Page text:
I was speaking to a client the other day who joked, “E-books are the new white papers.” He was kidding, of course. He knows all too well there are significant differences between e-books and white papers, and even e-books and free reports.
That being said, there’s no ignoring e-books. They are all the rage these days, especially in lead-generation where they are working particularly well.
So how do you write one of these things?
The first step is to come up with a topic. People read e-books offered by companies because they want a quick education on something specific. They want to learn how to solve a problem, complete a task, make the right decision, deal with a difficult situation, improve sales performance, reduce costs, and so forth.
And your topic needs to reflect that expectation.
When I’m working with a client on an e-book, the first question I ask is, “What’s the most pressing problem your prospects have that your product or service can solve – or at least make better?” That typically leads to some focused brainstorming and then, finally, a topic.
Your best topic – if you’re fortunate enough to come up with several – is one that involves a problem, need, goal or want that is a high priority for your prospects. You want the e-book to be content a prospect will eagerly fill out a landing page form to get his hands on.
For example, a complaint I hear from clients who write their own marketing copy is that the process is slow and painful. As one client put it, “It’s like a visit to the dentist. It’s agony and it seems to take forever.” So I’m planning an e-book on how to write copy super fast and actually enjoy the process.
Once you’ve chosen a topic the next step, of course, is writing the e-book. If you’re accustomed to crafting white papers and special reports, here are some differences you need to know.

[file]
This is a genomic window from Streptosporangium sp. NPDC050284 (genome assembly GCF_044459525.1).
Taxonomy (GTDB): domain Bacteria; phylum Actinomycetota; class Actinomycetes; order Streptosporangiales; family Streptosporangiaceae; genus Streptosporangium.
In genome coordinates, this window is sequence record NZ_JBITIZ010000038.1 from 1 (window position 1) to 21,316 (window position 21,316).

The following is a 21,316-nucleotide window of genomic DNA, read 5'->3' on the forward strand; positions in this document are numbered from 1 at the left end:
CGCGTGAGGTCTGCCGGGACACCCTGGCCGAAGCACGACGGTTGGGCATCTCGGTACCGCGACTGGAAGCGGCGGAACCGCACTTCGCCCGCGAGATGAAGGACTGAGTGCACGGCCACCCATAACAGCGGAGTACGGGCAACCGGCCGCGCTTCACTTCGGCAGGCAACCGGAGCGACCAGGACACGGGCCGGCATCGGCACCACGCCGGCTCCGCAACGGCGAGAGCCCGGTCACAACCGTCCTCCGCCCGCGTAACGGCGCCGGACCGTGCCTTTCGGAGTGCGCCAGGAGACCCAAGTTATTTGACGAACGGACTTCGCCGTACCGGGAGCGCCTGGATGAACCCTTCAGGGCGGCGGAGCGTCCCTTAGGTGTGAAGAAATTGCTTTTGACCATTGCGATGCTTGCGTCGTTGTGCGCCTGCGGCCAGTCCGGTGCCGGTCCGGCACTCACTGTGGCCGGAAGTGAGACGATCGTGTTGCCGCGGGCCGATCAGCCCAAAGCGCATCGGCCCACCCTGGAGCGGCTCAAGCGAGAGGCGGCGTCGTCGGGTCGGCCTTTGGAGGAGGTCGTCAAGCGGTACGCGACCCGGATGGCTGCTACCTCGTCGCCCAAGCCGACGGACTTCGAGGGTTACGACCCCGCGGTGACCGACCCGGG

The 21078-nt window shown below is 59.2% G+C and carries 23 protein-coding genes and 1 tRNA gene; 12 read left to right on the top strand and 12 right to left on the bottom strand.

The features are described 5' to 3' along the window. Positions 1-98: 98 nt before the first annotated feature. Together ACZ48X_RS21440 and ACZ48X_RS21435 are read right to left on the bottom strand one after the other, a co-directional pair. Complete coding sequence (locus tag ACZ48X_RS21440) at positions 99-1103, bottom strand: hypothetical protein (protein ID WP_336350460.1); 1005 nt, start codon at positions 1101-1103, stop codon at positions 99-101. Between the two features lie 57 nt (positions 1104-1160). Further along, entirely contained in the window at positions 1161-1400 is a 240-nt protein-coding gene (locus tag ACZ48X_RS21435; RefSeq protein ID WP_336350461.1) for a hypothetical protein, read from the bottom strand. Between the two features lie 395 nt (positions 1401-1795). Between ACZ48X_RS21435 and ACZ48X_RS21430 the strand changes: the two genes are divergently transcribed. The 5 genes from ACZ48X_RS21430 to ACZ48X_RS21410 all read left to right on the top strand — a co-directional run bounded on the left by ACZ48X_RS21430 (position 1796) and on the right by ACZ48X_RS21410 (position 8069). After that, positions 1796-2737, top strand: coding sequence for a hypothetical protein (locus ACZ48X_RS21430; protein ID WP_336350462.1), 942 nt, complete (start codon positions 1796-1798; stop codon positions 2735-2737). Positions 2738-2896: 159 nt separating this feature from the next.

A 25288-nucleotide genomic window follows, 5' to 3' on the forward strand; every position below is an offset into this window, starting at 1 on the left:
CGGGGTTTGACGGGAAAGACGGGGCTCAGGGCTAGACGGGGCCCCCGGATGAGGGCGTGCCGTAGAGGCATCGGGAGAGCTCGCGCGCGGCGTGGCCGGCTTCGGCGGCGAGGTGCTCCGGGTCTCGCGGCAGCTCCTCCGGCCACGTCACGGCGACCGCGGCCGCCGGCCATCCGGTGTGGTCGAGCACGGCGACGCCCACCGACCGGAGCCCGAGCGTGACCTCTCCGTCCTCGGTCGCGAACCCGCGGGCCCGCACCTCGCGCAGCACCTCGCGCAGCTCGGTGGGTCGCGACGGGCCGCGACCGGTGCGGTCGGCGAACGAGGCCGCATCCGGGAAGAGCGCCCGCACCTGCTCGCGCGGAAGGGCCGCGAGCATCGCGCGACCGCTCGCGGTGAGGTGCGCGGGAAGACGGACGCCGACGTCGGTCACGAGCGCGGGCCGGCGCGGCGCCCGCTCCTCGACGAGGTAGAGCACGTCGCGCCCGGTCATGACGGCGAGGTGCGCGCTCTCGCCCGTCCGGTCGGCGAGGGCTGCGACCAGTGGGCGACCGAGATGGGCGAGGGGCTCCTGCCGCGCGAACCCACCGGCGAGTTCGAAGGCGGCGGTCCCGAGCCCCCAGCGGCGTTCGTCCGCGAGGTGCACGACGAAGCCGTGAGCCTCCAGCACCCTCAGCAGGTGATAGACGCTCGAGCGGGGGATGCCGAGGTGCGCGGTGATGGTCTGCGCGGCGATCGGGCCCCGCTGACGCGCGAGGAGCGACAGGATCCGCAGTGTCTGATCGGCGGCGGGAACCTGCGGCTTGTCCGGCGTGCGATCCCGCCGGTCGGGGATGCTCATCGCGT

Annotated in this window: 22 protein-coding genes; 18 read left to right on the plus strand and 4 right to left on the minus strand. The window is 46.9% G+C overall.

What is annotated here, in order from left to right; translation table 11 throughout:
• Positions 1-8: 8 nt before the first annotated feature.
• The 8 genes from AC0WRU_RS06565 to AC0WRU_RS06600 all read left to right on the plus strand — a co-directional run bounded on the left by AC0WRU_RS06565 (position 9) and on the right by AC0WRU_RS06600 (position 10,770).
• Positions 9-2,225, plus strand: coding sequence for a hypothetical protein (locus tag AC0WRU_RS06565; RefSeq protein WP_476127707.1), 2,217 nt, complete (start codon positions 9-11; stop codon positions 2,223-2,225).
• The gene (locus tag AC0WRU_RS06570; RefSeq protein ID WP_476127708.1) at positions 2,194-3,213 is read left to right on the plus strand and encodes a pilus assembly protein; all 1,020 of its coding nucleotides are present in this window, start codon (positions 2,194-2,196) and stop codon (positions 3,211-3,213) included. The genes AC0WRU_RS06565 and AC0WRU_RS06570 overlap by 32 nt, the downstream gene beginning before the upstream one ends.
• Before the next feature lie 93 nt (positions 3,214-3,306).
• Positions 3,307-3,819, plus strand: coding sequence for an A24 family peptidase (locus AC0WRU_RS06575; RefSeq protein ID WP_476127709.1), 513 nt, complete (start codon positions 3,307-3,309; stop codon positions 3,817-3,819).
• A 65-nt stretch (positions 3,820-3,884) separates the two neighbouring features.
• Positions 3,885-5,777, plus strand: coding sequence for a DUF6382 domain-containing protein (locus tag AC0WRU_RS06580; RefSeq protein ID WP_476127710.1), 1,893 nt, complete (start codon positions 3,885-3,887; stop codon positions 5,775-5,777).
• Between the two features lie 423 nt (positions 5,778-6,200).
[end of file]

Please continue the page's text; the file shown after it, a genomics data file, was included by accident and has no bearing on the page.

- Get to the point quickly. You don’t need an executive summary as you would in a white paper. Simply state the problem or goal and then jump right into explaining “How to.”
- Add visuals. Charts, pictures, illustrations, and infographics help readers – especially today’s busy business reader (and I’m one of them) — absorb information more quickly.
- Use examples, scenario and stories. They bring the facts to life, and make the information – and your company – linger longer in the prospect’s mind.
- Break it down. Create tips, step-by-steps, formulas, instructions, and takeaways that make it easier for the reader to implement the information.
- Focus on how-to, not why-to. You might need to explain “why” in a white paper to build your case for a particular technology or methodology, but in an e-book, the reader just wants to know “how”. Another way to look at it: white papers are about strategy; e-books are concerned with implementation.
To enhance conversion rates – in other words, to get prospects to call or email with an interest in your product or service – I recommend adding a “pitch page”. This is a separate page, usually the last in the e-book, that describes your company.
Now a lot of companies get lazy here and simply insert a boilerplate blurb – similar to what you’d see at the end of a press release. What a waste! You can do so much more with this page. I suggest creating a special offer and including that as part of an inviting call-to-action. Also, include a client testimonial or two. The idea, of course, is to get the prospect motivated to take a clear next step.
For a client recently, I beefed up the pitch page on two e-books they were using for lead-generation, and increased their conversions by 62%. Clearly, this page is important!
So those are some basics on writing a lead-gen e-book for your company or client. If you have tips to share, please let me know. (I may be writing an e-book on the topic!)